Why newspapers need to close their comments sections
Imagine you are stuck in traffic. Â By the side of a road is a billboard that changes it’s message every five minutes. Â You glance over at it and read this:
“Some claim. One race in Canada should not have to work for a living.Â That this race should receive millions in funding without accountability.Â That the elite of this race should be allowed to defraud their regular people. Â How can anyone support this?Â How can anyone slam Conservatives for not supporting this like the NDP/Liberals?”
How would you feel? Â Would it make you angry? Â Would it make you happy? Â Would you wonder how a message like that – containing three of five common racist assertions against First Nations peoples, got put up on a billboard for thousands to see?
The billboard is by the side of a road, and the person who has written that has done nothing to warrent the eyeballs that are staring at it. They didn’t pay for the space, they haven’t had their comment fact checked for accuracy. Â They haven’t even signed their name. Â It appears that no one even cares if it is hate speech.
And then what if a headline on the billboard declared “Join the Conversation!” and had an ad attached to it? Would you feel like there was a conversation to be had? Â Would you wonder who was profiting?
This is exactly what comments sections on newspaper web site are.
The above is an actual comment from an anonymous poster that has been allowed to stand in an article about how the Conservative government refuses to make legislative changes to Bill C-45, which is what the Idle No More movement has been protesting.
As a practitioner of real conversation, it drives me crazy that the Globe and Mail among other outlets invites us to “Join the Conversation.” Â What happens on newspaper websites is not a conversation. Â It is shrill hit and run racism, unsubstantiated opinion, outright lies and conjecture. Â It is often targeted personally (the comments against Teresa Spence and Shawn Atleo in recent weeks have been shocking) and Â it cheapens the idea of conversation and free speech and poisons the environment of public service for those who wish to enter it.
The fact that newspaper comments sections are moderated matters not at all. Â I don’t believe newspapers are doing society any favours by allowing this kind of discourse to happen.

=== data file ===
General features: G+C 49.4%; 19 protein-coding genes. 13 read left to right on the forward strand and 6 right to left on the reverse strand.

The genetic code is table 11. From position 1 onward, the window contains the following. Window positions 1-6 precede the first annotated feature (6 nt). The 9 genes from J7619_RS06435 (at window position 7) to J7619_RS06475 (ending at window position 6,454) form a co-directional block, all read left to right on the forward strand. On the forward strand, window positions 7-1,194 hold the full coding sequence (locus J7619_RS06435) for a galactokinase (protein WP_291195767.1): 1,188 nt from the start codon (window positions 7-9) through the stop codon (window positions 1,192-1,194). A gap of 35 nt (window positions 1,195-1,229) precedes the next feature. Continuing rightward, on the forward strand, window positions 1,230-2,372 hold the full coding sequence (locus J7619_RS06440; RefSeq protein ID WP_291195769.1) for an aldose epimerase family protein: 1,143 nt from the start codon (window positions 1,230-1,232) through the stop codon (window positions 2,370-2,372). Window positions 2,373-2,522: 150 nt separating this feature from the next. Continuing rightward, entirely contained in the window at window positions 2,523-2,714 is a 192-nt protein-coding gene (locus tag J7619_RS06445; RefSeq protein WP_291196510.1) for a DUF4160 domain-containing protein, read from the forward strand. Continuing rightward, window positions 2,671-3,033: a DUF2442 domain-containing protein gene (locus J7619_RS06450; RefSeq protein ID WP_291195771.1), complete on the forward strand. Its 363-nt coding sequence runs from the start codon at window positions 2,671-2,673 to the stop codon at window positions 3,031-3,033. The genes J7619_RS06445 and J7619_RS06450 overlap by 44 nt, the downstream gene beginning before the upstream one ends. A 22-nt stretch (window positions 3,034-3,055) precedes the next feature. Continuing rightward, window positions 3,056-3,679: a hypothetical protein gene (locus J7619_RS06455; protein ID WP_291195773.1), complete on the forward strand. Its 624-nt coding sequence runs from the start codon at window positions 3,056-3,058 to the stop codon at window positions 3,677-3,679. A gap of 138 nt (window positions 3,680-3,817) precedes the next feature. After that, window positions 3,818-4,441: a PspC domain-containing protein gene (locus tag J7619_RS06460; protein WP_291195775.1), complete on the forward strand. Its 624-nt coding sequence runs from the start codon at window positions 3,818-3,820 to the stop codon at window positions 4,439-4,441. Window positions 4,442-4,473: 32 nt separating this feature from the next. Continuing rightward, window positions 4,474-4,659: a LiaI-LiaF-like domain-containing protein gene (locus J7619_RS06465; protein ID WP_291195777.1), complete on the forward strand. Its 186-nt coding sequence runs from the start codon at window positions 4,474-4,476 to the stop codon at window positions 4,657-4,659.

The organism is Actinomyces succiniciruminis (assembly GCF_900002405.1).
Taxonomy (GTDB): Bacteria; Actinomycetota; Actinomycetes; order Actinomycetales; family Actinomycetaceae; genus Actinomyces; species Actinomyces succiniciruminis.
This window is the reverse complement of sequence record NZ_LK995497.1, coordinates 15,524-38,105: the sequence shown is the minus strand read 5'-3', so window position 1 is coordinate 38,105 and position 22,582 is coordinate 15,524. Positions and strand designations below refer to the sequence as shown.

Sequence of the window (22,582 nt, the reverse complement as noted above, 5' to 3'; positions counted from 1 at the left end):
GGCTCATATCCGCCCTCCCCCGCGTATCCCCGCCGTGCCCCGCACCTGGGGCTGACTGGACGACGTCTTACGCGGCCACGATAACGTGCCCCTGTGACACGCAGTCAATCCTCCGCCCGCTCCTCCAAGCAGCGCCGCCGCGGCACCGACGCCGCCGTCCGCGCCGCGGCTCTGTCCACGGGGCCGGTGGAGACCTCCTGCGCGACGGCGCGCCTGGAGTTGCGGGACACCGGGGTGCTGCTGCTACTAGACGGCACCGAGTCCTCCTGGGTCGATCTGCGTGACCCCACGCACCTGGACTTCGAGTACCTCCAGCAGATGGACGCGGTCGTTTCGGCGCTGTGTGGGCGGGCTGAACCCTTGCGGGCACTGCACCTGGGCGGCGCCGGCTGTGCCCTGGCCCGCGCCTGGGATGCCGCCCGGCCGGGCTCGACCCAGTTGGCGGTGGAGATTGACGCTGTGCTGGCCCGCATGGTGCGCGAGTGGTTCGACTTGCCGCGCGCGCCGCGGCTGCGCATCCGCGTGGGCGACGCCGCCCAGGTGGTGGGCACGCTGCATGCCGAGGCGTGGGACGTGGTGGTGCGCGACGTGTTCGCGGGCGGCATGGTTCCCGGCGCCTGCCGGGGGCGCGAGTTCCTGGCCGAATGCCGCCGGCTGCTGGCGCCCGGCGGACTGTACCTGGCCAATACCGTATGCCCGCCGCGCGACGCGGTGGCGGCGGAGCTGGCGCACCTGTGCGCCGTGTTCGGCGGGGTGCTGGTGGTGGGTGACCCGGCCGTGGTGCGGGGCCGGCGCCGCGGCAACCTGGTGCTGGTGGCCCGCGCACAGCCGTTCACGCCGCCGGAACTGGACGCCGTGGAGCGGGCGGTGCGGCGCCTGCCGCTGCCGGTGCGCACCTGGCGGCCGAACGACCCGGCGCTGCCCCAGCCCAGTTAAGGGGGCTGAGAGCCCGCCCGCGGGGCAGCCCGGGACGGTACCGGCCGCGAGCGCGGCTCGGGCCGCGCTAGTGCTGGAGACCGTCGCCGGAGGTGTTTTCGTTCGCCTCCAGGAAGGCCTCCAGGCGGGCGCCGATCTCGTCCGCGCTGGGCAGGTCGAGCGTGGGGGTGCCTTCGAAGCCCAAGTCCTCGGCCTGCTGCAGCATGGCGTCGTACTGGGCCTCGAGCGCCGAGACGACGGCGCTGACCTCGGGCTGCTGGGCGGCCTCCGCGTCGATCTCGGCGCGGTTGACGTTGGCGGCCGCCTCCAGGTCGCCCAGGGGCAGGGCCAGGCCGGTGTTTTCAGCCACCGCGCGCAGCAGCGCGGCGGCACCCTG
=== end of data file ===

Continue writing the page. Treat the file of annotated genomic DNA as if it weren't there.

I am not advocating for a restriction on free speech. Â What bothers me about this is that anonymous posters are using the reputation of newspaper to get views on their comments. Â These posters have done nothing to warrant thousands of people reading their vitriol. Â So why do newspapers cultivate market share, and then allow this stuff to stand? Â Money? Â The longer you linger on a page – and outrage is a cheap thrill – the better the bottom line. Â Pandering to the basest forms of rhetoric works for papers. Â No matter how much newspapers disclaim the opinions in their comments sections, the fact is that by providing thousands of readers per comment the are enabling hate speech and giving it a wider audience than it would get on its own.
But this stuff absolutely destroys the calibre of public discourse. Â Those of us that are part of Idle No More or who have been advocates for progressive solutions to First Nations issues spend all of our time addressing myths and not creating substantial proposals for change. Â And when we do table substantial proposals for change, we are met with contempt by mainstream society and policy makers, who often repeat the lines that are propagated in comments sections.
So here’s what needs to happen. Â Let free speech thrive in it’s own free market of ideas. Â Newspapers should close down their comments sections and invite people to join the conversation by creating their own blogs where they can publish their opinions as much as they like. Â If the opinions have merit, they will get a following. Â People can invite comments on their own posts. Â If newspapers want to actually foster conversation, they should convene large World Cafes where human beings can meet each other face to face and share their opinions without hiding behind anonymous pseudonyms.
in the absence of that, newspapers surely must see that they are complicit in the falling standards of civic discourse. Â Has it come to this, that the only stream of revenue for newspapers is link baiting and outrage? Â Responsible journalists write the articles and anonymous Canadians provide the juicy violation of media laws that bring in the page views and therefore the revenue. Â I wonder if anyone has the steel to change this.